The court strictly construed the Acts under which grants had been made. A majority of the recognized grants were made under the following laws:

(a) Pueblo grants under the Cedula of June 4, 1687.

(b) Spanish grants under the Cedulas of Oct­ober 15, 1754 and January 4, 1813.

(c) Colonization grants under the Iturbide Colonization Law of January 4, 1823.

(d) Colonization grants under the Coloniza­tion Law of August 18, 1824 and the Regulations of November 21, 1828.

(e Sales in Sonora and Sinaloa by the Board of Sales under the Law of March 20, 1825.

(f) Colonization grants under the Coloniza­tion Law of January 15-, 1849 and Regulations of May 22, 1851.

Since many of the Spanish and Mexican laws affecting Southwestern Private Land Claims were not readily available, Reynolds, to assist the bench and bar, published a compila­tion of such laws in 1895. The strict construction of such laws resulted in the rejection of many grants which probably would have been recognized by Mexico had sovereignty not changed, or by Congress if presented prior to 1860.  

As a general rule, the court had little trouble in determining whether the grant was valid or invalid. The common impression that many of the Mexican grants had been forged was proven to be in correct. Only eleven Southwestern grants were found to be, or seriously suspected of being spurious. [89]

Perhaps the most important phase of the court's work was the approval of surveys made under Section 10 of the Act of March 3, 1891.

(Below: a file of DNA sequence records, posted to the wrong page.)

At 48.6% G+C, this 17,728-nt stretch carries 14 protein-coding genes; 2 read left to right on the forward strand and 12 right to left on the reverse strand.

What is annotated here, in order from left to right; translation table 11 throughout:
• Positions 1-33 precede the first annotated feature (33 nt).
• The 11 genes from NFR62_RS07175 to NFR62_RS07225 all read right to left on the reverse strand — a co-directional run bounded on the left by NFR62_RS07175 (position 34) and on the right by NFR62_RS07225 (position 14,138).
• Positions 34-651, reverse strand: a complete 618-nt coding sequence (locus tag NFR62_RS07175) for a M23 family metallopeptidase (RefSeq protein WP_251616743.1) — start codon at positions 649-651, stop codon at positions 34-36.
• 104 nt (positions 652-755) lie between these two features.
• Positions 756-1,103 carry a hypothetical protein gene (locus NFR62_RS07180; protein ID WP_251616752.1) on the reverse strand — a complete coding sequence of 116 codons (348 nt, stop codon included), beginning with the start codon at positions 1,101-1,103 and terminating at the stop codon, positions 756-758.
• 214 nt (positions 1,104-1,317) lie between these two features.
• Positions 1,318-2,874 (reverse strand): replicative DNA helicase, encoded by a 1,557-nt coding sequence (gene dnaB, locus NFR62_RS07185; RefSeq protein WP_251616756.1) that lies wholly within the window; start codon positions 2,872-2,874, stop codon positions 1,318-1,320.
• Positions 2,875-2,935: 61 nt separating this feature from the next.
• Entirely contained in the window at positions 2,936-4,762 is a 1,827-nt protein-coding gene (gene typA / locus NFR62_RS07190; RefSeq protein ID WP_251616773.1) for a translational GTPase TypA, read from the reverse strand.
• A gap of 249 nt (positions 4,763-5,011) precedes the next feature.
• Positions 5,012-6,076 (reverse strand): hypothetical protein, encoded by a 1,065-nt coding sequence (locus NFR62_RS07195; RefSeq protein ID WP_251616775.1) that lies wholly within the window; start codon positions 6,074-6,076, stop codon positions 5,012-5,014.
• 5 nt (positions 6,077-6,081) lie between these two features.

Questions concerning the location of the boundaries called for in the grant papers gave the court some of its most difficult problems. A survey of all confirmed grants was required under Section 10 of the Act to be made at the expense of the government, and upon completion was to be returned to the court for its approval. Where boundaries were designated by natural objects, such as a standing rock, a red hill, a saguaro, a cottonwood, or a mesita, and the area was studded with similar objects, it was difficult to determine which was the true landmark. Thus, as Stone[90] puts it:

. . . in the unparalleled climate and under the gen­erous sun of the Rocky Mountains, not only does vegetation thrive and grow to enormous size by irrigation, but the land grants themselves grow immensely -without irrigation.

Old ruins, Indian Pueblos, picturesque rock etched with crosses or ancient hieroglyphics, and other natural objects were exam­ined by the court. On one occasion, while sitting in Tucson, the entire court, with a party of about forty persons, went by special train some seventy miles to examine a disputed land­mark near the International Boundary and enjoyed a judicial picnic in mid-winter in summer garb beside an immense spring of cool water under the shade of evergreen live oaks.

Careful examinations were conducted in the field by Reynolds' office to insure that the boundaries of the grants as confirmed by the court's decree were not "stretched." This phase of Reynolds' work undoubtedly saved a great deal of land for the public domain. In his Final Report,[91] Reynolds stated: